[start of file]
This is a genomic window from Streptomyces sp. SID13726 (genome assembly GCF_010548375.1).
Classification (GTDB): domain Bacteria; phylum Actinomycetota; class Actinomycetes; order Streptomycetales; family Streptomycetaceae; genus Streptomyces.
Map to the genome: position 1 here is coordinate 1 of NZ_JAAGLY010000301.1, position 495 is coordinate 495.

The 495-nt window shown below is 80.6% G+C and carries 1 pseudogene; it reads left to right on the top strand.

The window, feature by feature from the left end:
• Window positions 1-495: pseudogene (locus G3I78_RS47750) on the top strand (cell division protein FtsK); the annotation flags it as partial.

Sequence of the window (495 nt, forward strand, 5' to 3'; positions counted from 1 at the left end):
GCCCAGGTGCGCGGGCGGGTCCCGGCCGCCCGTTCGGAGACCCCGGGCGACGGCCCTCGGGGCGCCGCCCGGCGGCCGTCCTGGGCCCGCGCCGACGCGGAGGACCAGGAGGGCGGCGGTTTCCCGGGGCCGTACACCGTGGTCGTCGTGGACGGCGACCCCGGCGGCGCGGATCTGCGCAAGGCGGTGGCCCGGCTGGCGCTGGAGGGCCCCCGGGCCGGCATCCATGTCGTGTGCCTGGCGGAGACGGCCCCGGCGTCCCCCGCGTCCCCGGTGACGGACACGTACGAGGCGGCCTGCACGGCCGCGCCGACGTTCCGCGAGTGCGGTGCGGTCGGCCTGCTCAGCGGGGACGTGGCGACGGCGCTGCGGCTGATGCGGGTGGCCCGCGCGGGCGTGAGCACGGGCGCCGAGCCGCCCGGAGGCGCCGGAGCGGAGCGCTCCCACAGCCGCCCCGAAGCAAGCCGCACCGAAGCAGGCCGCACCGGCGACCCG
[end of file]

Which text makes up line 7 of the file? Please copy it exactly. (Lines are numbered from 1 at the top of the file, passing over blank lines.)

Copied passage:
Sequence of the window (495 nt, forward strand, 5' to 3'; positions counted from 1 at the left end):